Apple will preview upcoming changes to its phone and computer software Monday as it diversifies to offset eroding sales of its bedrock product, the iPhone.
Many of the software updates are expected to be tailored for digital services such as video streaming that Apple is rolling out to lessen its iPhone dependence.
The software showcase is an annual rite. This year, however, Apple is grappling with its biggest challenge since its visionary co-founder, Steve Jobs, died nearly eight years ago.
Although it’s still popular, the iPhone is no longer reliably driving Apple’s profits the way it has for the past decade. Sales have fallen sharply for the past two quarters, and could suffer another blow if China’s government targets the iPhone in retaliation for the trade war being waged by President Donald Trump.
Another potential problem looms. Regulatory complaints and a consumer lawsuit both question whether Apple has been abusing the power of its iPhone app store to thwart competition and gouge smaller technology companies that rely on it to attract users and sell their services.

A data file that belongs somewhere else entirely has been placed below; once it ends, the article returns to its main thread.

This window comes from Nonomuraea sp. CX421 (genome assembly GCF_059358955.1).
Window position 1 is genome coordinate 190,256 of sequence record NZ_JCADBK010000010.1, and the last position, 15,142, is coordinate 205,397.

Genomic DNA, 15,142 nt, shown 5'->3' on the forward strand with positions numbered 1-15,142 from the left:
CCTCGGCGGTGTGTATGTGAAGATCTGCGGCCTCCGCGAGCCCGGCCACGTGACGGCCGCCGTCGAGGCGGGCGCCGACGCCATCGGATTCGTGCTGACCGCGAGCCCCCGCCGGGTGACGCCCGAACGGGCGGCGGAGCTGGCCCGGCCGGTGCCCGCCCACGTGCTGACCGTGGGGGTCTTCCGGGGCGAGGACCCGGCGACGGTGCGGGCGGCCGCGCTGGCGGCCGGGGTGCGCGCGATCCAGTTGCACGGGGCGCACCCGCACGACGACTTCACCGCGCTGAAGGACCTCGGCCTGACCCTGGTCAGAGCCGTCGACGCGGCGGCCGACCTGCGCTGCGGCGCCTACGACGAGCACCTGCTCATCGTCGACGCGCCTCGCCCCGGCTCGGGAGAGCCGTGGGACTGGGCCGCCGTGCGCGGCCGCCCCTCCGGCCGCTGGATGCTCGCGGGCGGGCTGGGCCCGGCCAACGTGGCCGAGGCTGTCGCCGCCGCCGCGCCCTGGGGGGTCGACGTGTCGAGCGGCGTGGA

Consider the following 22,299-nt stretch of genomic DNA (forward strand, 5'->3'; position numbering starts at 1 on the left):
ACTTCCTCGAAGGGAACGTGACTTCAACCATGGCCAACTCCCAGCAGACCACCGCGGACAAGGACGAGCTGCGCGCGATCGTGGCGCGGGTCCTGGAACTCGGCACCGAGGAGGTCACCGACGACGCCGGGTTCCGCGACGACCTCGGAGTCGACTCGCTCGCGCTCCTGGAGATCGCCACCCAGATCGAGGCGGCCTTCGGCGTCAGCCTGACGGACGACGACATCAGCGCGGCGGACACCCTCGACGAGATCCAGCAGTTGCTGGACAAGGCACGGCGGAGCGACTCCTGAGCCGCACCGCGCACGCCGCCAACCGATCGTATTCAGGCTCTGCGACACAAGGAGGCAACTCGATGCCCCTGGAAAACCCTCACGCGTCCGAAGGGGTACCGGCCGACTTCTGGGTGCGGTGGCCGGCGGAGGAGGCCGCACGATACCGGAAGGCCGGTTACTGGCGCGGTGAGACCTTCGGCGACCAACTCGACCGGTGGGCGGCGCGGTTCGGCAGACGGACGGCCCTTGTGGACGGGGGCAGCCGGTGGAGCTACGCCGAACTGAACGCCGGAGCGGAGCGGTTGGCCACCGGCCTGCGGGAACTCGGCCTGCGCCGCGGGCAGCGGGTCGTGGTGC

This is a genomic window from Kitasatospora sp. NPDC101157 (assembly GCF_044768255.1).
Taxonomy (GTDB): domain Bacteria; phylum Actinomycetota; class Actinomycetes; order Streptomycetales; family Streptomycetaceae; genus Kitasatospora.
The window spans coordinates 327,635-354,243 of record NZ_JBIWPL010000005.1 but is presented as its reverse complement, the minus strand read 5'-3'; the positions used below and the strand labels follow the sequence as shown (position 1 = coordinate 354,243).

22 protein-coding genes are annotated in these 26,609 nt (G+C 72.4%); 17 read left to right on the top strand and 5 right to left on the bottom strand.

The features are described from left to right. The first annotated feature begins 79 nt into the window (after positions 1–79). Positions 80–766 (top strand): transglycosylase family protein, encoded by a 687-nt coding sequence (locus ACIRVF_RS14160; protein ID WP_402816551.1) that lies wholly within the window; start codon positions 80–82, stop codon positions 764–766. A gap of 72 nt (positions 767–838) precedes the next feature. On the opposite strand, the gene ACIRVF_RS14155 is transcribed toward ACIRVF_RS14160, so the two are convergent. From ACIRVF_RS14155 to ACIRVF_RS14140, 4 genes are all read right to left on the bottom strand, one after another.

Apple is trying to adapt by squeezing money from digital services tailored for the more than 900 million iPhones currently in use.
The Monday event is expected to usher out the iTunes software that Apple rolled out 16 years ago to sell and manage digital music for the iPod, which paved the way for the iPhone.
Apple has already phased out the iTunes from the iPhone and iPad, but now it’s expected to do the same on the Mac and other personal computers. Instead of iTunes, separate apps for music, video and podcasts are expected to be offered for computers, mirroring how Apple already handles those services on mobile devices.
Apple also is expected to provide a glimpse at a separate app store for its smartwatch to lessen its dependence on the iPhone. It is also likely to show off updates to a wide range of built-in iPhone apps for maps, books, messaging and finding missing devices.
More features are also expected for Apple’s 2-year-old toolkit for creating augmented reality apps, which project digital fabrications into the real world. Although augmented reality remains a small niche, Apple is hoping the concept will catch on, potentially setting the stage for a new headset that analysts expect within the next few years.
Apple CEO Tim Cook has been promoting the promise of augmented reality, but hasn’t publicly confirmed that Apple is working on an AR headset.